with Pittsburgh, well, it rains here. Sometimes a lot. Sometimes as late as October 17th, which would be today. A number of people on my buddy list have away messages bemoaning this rain, but I keep trying to tell myself that I should be grateful to live in a place where it still does rain. Apparently, drought is going to start killing people in places other than Africa.
Being upbeat about anything has been difficult lately, mostly because it's becoming clearer every day that the world has actually passed the maximum limit of oil production (85 million barrels every day. Visualise that in your mind, then try to understand that we used every drop of it.) I'm almost finished with The Fourth Turning, which was written in 1997 and has made some worryingly accurate predictions about where we are in 2006. Their thesis can be summarised thusly: history repeats itself. That's a bit oversimplified, but based on my own adventures as a history major it's true that certain patterns emerge if you're willing to see them. The authors explore history through the lense of a repeating four-part cycle which lasts between 80-100 years, or a long human life. Each part of this cycle they call a turning, and each one has been repeated in the same order throughout western history with the sole exception of the Civil War, which condensed two turnings into one incredibly violent period.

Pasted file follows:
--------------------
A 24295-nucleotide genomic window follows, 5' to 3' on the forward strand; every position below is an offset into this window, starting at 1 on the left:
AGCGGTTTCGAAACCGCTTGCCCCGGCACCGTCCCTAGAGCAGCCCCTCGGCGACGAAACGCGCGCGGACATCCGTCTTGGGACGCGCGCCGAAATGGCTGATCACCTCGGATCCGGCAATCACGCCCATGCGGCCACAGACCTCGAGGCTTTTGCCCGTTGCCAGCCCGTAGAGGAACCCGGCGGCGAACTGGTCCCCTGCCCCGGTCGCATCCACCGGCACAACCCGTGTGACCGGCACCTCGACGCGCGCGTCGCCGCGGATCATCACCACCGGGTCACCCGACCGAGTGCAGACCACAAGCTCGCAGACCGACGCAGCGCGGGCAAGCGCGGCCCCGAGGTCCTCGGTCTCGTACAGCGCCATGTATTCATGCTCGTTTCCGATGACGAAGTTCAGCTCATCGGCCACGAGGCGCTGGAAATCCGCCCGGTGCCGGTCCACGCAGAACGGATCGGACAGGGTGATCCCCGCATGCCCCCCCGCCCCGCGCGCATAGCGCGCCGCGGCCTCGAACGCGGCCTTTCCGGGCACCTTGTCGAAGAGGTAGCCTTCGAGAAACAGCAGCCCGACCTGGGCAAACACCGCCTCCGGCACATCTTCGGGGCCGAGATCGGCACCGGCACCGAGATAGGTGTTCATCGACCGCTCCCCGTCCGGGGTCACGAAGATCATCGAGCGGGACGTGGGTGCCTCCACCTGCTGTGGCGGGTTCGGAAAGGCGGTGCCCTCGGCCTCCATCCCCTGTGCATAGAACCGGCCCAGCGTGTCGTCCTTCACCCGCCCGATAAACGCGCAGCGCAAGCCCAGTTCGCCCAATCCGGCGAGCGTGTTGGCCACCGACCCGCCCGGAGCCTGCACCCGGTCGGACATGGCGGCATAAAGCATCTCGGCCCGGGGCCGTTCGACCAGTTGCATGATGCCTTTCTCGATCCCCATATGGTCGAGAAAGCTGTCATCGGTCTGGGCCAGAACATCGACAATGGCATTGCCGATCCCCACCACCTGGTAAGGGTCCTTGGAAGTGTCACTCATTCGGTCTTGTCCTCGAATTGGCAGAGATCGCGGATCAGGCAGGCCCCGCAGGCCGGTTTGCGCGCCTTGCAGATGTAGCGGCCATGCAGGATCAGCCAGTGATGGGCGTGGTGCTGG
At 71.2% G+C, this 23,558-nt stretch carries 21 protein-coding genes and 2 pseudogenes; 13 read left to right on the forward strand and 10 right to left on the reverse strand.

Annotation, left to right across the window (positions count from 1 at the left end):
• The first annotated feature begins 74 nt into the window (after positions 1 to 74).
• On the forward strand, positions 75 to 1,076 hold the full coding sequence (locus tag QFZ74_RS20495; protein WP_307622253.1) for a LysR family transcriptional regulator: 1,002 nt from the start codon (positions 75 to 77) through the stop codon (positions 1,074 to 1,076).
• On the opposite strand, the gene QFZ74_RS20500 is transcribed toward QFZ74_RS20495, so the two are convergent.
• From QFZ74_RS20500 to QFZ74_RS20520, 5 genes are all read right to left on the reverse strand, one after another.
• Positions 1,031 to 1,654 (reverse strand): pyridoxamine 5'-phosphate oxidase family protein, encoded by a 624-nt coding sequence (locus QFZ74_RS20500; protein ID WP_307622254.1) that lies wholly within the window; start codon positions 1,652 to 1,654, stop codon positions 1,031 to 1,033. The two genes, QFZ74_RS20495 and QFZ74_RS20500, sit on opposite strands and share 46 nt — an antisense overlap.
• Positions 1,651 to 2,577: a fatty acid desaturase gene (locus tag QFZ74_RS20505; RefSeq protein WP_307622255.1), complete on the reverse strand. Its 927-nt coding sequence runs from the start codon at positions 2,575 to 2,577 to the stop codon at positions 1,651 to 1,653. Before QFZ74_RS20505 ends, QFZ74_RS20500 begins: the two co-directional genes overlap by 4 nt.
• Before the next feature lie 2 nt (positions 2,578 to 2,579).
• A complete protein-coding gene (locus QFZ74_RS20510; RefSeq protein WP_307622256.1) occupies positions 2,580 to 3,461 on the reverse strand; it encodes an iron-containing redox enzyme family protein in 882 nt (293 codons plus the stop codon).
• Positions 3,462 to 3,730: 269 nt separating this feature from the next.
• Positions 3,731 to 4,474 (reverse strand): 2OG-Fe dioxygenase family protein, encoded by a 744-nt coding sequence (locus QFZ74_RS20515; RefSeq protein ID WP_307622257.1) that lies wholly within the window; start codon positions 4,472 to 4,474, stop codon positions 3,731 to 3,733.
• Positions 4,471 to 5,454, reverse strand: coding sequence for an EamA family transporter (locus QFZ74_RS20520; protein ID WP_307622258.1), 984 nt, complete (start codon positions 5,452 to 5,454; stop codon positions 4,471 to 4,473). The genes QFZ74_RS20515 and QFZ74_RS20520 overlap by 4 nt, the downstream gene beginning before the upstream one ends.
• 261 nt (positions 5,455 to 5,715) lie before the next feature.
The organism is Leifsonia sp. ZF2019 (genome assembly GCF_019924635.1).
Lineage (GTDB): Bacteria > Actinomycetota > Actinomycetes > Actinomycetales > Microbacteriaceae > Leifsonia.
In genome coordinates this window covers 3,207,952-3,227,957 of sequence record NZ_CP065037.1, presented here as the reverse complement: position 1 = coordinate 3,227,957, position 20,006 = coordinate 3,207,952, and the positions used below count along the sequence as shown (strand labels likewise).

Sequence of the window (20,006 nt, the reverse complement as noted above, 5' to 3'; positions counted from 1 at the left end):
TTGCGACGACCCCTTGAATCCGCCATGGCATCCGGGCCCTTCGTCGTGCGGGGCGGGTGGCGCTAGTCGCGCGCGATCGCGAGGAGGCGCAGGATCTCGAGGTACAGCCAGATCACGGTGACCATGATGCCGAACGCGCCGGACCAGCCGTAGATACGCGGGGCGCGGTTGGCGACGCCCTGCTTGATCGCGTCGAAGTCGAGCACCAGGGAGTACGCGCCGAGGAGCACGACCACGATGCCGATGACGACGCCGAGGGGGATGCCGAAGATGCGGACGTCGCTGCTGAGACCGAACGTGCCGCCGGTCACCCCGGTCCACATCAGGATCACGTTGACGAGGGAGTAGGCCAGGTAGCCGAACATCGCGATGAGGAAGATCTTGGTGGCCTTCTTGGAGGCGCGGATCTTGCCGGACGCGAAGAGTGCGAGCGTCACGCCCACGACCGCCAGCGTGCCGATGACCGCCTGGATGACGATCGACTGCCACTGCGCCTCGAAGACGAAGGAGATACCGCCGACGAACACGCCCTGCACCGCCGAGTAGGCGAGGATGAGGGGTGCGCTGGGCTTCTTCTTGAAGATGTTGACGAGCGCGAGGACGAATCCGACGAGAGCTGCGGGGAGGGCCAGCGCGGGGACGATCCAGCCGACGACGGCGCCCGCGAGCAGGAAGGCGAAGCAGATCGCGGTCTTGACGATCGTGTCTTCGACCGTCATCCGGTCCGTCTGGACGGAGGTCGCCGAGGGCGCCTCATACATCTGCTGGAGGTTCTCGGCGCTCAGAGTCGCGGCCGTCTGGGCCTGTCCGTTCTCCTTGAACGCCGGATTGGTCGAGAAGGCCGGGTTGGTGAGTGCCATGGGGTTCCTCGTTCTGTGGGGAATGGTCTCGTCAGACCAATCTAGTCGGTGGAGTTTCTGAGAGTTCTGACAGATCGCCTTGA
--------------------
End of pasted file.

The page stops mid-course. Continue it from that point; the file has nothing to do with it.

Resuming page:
I find this compelling for two reasons. One, I've always believed that people are more a product of their circumstances than their gifts. And two, we are most definitely reaching the apex of a crisis. These November elections might crystalize the mood of the American public, most particularly if there are widespread allegations of vote tampering and fraud (which is almost a given at this point). Add to the political troubles the above fact (FACT, kids, not theory) that we have passed "peak oil" and are well on our way to cooking half the species right off the planet, and you've got a brew that will test the moxie of the generation just beginning to take power - we 13's, Gen X, the New Lost.
Oh, throw in an increasingly crazy Fundamentalist minority grabbing for power. And North Korea's apparent nuclear test. Hmmm, am I missing anything?
Well, here's a little good news. Casey has a 10-point lead over Santorum, and Rendell leads Swann by over 17. That cheers me a bit.